LONDON – A collection of British Regency porcelain described as “the finest to appear at auction within living memory” is to be offered at The Twinight Collection sale at Bonhams on Wednesday September 29. The 103-lot sale represents the very best of the products of all the great English makers of the late 18th and 19th century including Chamberlain, Flight, Barr and Barr and Derby. Among the highlights is a Chamberlain soup tureen, cover and stand from the Abergavenny Service, made in around 1813, and estimated at £8,000-£12,000. Absentee and Internet live bidding will be available through LiveAuctioneers.
Bonhams Head of British Ceramics and Glass, Fergus Gambon, said: “I have never come across a collection of British porcelain from the Regency era of such quality and variety. The painted decoration alone, often enhanced with rich ground colors, and the elaborate gilding, is remarkable and represents the finest available at the time. Many of the pieces have provenance from important British aristocratic families and others bear portraits of key figures such as George III and the Duke of Wellington. This is a once-in-a-generation sale and I expect a great deal of interest from collectors.”
Other highlights include:
A Chamberlain cabinet plate by Thomas Baxter circa 1820. The plate features the Precious Wentletrap shell, named from the Dutch for ‘spiral staircase’, once considered to be extremely rare; in the 18th century, some specimens were sold to collectors for enormous sums. The plate is estimated at £10,000-£15,000.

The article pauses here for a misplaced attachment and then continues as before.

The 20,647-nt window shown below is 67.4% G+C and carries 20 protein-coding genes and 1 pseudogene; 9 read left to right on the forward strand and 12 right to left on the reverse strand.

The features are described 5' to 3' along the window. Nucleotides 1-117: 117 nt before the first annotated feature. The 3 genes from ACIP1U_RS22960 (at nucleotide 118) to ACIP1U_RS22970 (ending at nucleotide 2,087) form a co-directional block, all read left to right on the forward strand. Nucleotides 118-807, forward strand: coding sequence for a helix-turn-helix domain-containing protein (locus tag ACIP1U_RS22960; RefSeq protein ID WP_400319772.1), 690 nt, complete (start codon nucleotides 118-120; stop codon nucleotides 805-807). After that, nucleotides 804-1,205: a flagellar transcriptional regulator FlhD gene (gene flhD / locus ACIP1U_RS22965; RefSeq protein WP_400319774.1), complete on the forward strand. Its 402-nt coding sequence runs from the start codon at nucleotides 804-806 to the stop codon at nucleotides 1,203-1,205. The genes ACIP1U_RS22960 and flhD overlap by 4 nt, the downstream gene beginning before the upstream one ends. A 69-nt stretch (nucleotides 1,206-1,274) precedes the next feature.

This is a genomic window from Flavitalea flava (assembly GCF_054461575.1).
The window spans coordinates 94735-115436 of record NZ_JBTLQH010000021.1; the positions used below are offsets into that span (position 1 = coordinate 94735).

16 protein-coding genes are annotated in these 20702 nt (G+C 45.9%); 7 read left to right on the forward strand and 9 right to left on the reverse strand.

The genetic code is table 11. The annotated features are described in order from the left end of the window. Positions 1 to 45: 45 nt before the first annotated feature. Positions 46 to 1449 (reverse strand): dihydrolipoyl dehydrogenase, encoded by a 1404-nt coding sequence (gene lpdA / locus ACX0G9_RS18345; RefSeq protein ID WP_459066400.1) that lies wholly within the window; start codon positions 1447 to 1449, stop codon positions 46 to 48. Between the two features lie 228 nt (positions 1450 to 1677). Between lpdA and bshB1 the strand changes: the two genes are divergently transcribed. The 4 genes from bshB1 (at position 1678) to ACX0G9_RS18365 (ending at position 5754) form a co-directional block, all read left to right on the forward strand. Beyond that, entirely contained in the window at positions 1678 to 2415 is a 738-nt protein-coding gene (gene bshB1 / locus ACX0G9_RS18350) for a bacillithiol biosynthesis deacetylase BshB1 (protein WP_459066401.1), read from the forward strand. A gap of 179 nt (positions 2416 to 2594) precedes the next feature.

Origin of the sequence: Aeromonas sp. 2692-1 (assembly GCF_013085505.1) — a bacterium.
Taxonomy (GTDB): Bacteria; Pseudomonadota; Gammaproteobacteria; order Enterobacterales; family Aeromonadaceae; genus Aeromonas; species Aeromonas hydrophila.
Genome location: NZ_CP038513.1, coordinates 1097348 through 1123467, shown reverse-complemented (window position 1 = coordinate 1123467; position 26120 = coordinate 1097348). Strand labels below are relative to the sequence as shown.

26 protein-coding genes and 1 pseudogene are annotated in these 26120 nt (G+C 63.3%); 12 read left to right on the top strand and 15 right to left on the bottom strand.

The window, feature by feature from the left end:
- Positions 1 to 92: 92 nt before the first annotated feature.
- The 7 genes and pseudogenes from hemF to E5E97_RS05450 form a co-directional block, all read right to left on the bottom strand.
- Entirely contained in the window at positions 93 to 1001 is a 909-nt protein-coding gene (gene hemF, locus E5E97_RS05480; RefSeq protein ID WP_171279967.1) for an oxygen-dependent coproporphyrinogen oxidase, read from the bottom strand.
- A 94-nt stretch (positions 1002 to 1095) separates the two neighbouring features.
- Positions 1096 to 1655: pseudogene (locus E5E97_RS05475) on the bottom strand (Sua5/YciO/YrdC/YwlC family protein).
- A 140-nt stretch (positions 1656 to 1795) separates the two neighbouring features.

A Flight, Barr and Barr centerpiece, painted with shells by Thomas Baxter around 1815, before he moved to the Chamberlain factory. It carries an estimate of £10,000-£15,000.
Two important Copeland and Garrett presentation cabinet cups and stands, dated 1833. Made for Mr. Copeland and Mr. Garrett, the bright turquoise grounds are finely painted with flowers, fruit and scattered butterflies. The pair is estimated at £8,000-£12,000.
A Swansea tureen and cover from the Lysaght Service, circa 1817-20, painted at the factory by Henry Morris. Tureens from this service are extremely scarce. Estimate: £7,000-£10,000
A pair of Derby vases, circa 1815, painted all around in the manner of William ‘Quaker’ Pegg. The pale blue ground is most unusual on Derby porcelain. A similar background color was used by William Billingsley at Worcester around the same date as these magnificent vases. The pair is estimated at £7,000-£10,000.
The current rate of exchange is £1 = $1.36.
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